Drugs for rheumatology conditions are among the highest growth items for the Pharmaceutical Benefits Scheme, a new report shows.
In its expenditure summary for the last year, the PBS ranks tofacitinib, (Xeljanz), as the sixth highest drug in terms of growth in costs to the PBS.
The oral Janus kinase inhibitor for rheumatoid arthritis showed an increase in costs to the government of 157% from $18 million to $46 million between 2015/16 and 2016/17.
The number of PBS-subsidised prescriptions for the drug increased from 10,269 to 28,718 scripts.
Also in the top ten drugs for increased costs to the PBS is the biological DMARD secukinumab (Cosentyx), which is licensed for treatment of ankylosing spondylitis and severe psoriatic arthritis.
PBS spending on the drug increased by almost 200% from $12 million to almost $36 million as the number of prescription rose from 7,048 to 20,026.
The anti-TNF drug adalimumab (Humira), listed on the PBS for rheumatoid arthritis, psoriatic arthritis and ankylosing spondylitis, was the third most costly drug for the PBS, at $256 million.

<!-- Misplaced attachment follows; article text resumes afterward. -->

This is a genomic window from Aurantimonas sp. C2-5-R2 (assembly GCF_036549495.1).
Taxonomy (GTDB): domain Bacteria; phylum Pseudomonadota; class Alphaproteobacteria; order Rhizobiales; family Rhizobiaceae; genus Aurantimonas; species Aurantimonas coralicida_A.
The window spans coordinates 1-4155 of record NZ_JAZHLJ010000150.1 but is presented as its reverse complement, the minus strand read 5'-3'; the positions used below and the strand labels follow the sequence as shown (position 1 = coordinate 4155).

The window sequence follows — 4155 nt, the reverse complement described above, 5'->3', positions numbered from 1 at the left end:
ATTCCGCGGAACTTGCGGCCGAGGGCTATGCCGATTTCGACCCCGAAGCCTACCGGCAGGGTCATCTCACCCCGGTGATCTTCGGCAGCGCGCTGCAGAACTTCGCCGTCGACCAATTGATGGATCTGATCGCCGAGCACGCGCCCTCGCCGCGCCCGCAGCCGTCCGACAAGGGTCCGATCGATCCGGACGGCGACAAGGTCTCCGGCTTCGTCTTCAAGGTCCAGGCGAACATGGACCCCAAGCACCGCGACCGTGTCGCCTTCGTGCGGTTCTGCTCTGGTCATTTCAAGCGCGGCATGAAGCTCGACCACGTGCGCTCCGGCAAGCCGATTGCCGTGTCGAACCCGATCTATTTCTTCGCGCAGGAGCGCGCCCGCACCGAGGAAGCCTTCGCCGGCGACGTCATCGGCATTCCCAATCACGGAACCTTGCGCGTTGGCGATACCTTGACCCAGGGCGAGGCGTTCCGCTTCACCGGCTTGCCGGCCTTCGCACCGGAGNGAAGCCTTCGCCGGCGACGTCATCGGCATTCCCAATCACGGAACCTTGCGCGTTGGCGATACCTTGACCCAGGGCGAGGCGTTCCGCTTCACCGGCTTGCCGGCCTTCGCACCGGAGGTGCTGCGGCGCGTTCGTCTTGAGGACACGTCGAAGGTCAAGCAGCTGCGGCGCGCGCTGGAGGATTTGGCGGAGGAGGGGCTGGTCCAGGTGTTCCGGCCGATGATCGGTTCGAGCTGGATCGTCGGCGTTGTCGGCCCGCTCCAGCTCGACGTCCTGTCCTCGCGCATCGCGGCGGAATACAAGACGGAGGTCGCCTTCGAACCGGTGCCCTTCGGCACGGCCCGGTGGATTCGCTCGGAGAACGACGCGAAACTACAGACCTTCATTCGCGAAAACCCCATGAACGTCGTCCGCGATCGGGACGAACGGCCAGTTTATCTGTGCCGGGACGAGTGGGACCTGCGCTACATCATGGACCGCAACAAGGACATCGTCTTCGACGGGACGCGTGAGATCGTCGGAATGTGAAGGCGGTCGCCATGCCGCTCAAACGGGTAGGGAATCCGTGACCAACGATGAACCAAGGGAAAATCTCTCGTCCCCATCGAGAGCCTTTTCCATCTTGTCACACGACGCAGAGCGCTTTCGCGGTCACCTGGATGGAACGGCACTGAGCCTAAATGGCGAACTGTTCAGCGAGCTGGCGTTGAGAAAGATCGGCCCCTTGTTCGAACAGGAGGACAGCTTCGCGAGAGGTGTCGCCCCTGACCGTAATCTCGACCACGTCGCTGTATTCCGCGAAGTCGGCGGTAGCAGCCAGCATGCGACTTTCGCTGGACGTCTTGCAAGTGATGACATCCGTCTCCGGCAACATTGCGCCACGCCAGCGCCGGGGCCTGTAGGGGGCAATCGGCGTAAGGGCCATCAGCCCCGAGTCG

Etanercept which is PBS listed for treatment of several forms of arthritis, was the 10th most costly drug for the PBS, accounting for $142 million of the PBS budget in 2016/17.
The highest cost drugs to the PBS in the last year were the newly-subsidised direct acting antivirals (DAAs) for hepatitis C curative treatment, which also showed the highest growth in costs. The combination of ledipasvir and sofosbuvir (Harvoni) was the highest cost drug, costing the government $ 754 million.
The report shows that there were 6.8 million prescriptions for drugs in the category antiflammatory and antirheumatic products.
However there was an almost 8% decline in the overall number of prescriptions for musculoskeletal conditions from 7.6 to 7 million.
There were about 200 million prescriptions for the year, with a total cost to the PBS of $12 billion.